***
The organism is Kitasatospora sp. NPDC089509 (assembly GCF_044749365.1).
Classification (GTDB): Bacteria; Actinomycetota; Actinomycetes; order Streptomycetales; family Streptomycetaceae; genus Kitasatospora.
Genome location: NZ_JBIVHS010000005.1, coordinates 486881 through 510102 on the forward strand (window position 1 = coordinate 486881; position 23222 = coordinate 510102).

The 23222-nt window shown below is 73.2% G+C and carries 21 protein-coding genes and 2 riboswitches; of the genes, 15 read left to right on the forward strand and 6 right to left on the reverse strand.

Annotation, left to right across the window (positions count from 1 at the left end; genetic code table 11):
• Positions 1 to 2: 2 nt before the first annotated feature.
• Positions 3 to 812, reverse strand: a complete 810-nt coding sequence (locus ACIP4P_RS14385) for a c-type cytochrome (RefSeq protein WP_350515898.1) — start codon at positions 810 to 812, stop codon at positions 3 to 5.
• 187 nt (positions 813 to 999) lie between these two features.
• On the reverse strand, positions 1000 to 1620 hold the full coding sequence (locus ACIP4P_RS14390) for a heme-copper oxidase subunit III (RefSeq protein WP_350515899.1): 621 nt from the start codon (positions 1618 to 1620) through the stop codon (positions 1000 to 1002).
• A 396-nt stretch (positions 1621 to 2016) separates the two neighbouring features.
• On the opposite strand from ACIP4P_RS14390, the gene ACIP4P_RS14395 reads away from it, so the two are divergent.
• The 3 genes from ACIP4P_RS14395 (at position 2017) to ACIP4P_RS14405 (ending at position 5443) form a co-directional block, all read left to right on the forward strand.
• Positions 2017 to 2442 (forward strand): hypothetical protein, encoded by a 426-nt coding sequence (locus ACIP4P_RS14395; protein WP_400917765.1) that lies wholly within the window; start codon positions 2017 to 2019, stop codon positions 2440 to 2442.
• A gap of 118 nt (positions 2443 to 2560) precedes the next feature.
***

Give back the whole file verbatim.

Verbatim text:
The organism is Kitasatospora sp. NPDC089509 (assembly GCF_044749365.1).
Classification (GTDB): Bacteria; Actinomycetota; Actinomycetes; order Streptomycetales; family Streptomycetaceae; genus Kitasatospora.
Genome location: NZ_JBIVHS010000005.1, coordinates 486881 through 510102 on the forward strand (window position 1 = coordinate 486881; position 23222 = coordinate 510102).

The 23222-nt window shown below is 73.2% G+C and carries 21 protein-coding genes and 2 riboswitches; of the genes, 15 read left to right on the forward strand and 6 right to left on the reverse strand.

Annotation, left to right across the window (positions count from 1 at the left end; genetic code table 11):
• Positions 1 to 2: 2 nt before the first annotated feature.
• Positions 3 to 812, reverse strand: a complete 810-nt coding sequence (locus ACIP4P_RS14385) for a c-type cytochrome (RefSeq protein WP_350515898.1) — start codon at positions 810 to 812, stop codon at positions 3 to 5.
• 187 nt (positions 813 to 999) lie between these two features.
• On the reverse strand, positions 1000 to 1620 hold the full coding sequence (locus ACIP4P_RS14390) for a heme-copper oxidase subunit III (RefSeq protein WP_350515899.1): 621 nt from the start codon (positions 1618 to 1620) through the stop codon (positions 1000 to 1002).
• A 396-nt stretch (positions 1621 to 2016) separates the two neighbouring features.
• On the opposite strand from ACIP4P_RS14390, the gene ACIP4P_RS14395 reads away from it, so the two are divergent.
• The 3 genes from ACIP4P_RS14395 (at position 2017) to ACIP4P_RS14405 (ending at position 5443) form a co-directional block, all read left to right on the forward strand.
• Positions 2017 to 2442 (forward strand): hypothetical protein, encoded by a 426-nt coding sequence (locus ACIP4P_RS14395; protein WP_400917765.1) that lies wholly within the window; start codon positions 2017 to 2019, stop codon positions 2440 to 2442.
• A gap of 118 nt (positions 2443 to 2560) precedes the next feature.